11. 11. ISSUES AND WEAKNESSES OF COPYRIGHT LAWPROTECTING CHARACTERS Separating Characters from Their Work Extending the Character into Subsequent Works – Silverman v. CBS 870 F.2d 40. Visual Characters v. Literary Characters relying on Walt Disney Productions v. Air Pirates and Warner Bros., Inc. v. American Broadcasting Co. Pure Characters - Columbia Broadcasting System v. DeCosta Dr. Tabrez Ahmad, techolexindia.blogspot.in, 11
  12. 12. RECOMMENDATIONS: ALTERNATIVEPROTECTIONS Trademark and Unfair Competition require a character to acquire a "secondary meaning" with a widely-recognized source in order to receive protection and further requires a showing of a "likelihood of public confusion." Protected "ingredients" are broader under a trademark than a copyright regime and may include a characters name (Tarzan), physical appearance and costumes (Superman) and other phrases associated with a character. Dr. Tabrez Ahmad, techolexindia.blogspot.in, 12
  13. 13.  Right of Publicity provide protection against commercial exploitation of an actors name, face, or voice. the right of publicity may be misinterpreted when applied to fictional characters by confusing the creator with the character. Misappropriation the "thing" allegedly appropriated (the "quasi-property") must be created by a substantial investment of time, effort, and money. the defendant must appropriate this "thing" at little or no cost the plaintiff must be injured by the misappropriation, ordinarily by a diversion of profits. Dr. Tabrez Ahmad, techolexindia.blogspot.in, 13
  14. 14. INDIAN SCENARIO REGARDING COPYRIGHTABILITY OFFICTIONAL CHARACTERS. “artistic works” in India reveals “a painting, a sculpture, a drawing, an engraving or a photograph, a work of architecture, a work of artistic craftsmanship” King Features Syndicate Inc. & Ors. v. Sunil Agnihotri & Ors. on 11/4/1997 (unreported) Raja Pocket Books v. Radha Pocket Books Dr. Tabrez Ahmad, techolexindia.blogspot.in, 14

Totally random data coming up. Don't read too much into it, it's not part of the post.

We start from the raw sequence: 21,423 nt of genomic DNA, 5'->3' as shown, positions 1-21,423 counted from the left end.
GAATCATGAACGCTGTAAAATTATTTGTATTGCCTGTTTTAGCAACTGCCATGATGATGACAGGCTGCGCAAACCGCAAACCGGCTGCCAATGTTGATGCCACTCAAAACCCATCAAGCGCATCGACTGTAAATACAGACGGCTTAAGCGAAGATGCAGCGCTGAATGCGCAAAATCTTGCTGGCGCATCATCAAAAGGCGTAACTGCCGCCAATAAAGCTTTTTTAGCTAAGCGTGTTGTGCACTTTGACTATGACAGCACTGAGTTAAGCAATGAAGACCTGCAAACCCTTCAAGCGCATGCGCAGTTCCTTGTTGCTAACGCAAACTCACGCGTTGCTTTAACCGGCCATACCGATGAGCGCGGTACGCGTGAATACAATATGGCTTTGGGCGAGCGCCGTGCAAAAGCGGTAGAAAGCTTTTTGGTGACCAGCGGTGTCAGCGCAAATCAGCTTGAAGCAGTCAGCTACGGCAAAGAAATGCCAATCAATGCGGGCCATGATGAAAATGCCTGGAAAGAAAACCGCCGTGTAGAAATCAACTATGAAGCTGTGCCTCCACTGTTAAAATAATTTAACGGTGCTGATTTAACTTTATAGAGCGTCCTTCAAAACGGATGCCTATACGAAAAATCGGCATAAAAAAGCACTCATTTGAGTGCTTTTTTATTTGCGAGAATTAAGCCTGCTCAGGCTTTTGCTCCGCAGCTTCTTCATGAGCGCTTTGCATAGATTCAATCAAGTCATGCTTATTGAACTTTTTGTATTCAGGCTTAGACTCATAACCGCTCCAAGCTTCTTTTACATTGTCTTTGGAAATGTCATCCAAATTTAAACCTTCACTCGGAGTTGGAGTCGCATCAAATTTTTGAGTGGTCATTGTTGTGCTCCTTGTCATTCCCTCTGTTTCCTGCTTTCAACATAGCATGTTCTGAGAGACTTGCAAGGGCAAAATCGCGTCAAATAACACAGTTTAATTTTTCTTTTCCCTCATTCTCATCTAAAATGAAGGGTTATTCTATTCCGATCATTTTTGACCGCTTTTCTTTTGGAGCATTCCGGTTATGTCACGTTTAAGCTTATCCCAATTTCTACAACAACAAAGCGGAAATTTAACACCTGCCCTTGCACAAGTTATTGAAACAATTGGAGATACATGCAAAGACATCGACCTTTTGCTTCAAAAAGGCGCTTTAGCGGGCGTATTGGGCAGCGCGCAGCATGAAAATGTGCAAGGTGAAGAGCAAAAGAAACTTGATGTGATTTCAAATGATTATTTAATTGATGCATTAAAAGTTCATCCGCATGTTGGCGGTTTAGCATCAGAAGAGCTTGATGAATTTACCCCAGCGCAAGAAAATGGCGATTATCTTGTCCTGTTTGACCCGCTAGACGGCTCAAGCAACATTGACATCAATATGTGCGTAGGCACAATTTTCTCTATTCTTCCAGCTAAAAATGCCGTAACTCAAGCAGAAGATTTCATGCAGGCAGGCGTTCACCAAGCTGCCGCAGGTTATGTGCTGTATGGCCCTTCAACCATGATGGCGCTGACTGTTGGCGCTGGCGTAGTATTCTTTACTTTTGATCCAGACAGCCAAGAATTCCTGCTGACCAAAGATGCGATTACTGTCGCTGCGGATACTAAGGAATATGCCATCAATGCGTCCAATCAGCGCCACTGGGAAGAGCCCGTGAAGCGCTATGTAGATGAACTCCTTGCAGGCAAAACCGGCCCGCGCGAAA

15. 15. CONCLUSION The craze over professional wrestling involving fictional characters shows just how important they can be. Yet the current law of copyright is very unsettled and vague, thus making it difficult to know when a character has been sufficiently developed so as to be copyrightable. Dr. Tabrez Ahmad, techolexindia.blogspot.in, 15
  16. 16. Sources: Gregory S. Schienke, The Spawn of Learned Hand-A Reexamination of Copyright Protection and Fictional Characters: How Distinctly Delineated Must the Story Be Told? 2005 9 Marq. Intell. Prop. L. Rev. 63 Leslie A. Kurtz, The Independent Legal Lives of Fictional Characters, 1986 Wis. L. Rev. 429, 440 (1986)). Leon Kellman, The Legal Protection of Fictional Characters, 25 Brook. L. Rev. 3, 6 (1958). E. Fulton Brylawski, Protection of Characters--Sam Spade Revisited, 22 Bull. Copyright. Socy. 77, 78 (1974). Kenneth E. Spahn , The Legal Protection Of Fictional Characters, 9 U. Miami Ent. & Sports L. Rev. 331 Steven L. Nemetz, Copyright Protection of Fictional Characters, Intellectual Property Journal (1999-2000) Dr. Tabrez Ahmad, techolexindia.blogspot.in, 16
  17. 17. Cases Referred: Warner Bros. Pictures, Inc. v. Columbia Broad. Sys. Inc., 216 F.2d 945 (9th Cir. 1954). Jacobellis v. Ohio, 378 U.S. 184, 197 (1964) Universal City Studios v. Kamar Indus 1982 Copyright L. Decisions (CCH) ¶ 25,452 (S.D. Tex. 1982). Gaiman v. McFarlane 360 F.3d 644 Silverman v. CBS 870 F.2d 40 (2d Cir.) Walt Disney Productions v. Air Pirates 581 F.2d 751 Columbia Broadcasting System v. DeCosta 377 F.2d 315 (1st Cir. 1967). Dr. Tabrez Ahmad, techolexindia.blogspot.in, 17
  18. 18. Dr. Tabrez Ahmad, corpolexindia.blogspot.com, 18
  19. 19. Dr. Tabrez Ahmadhttp://technolexindia.blogspot.in 19
  20. 20. Dr. Tabrez Ahmad, techolexindia.blogspot.in, 20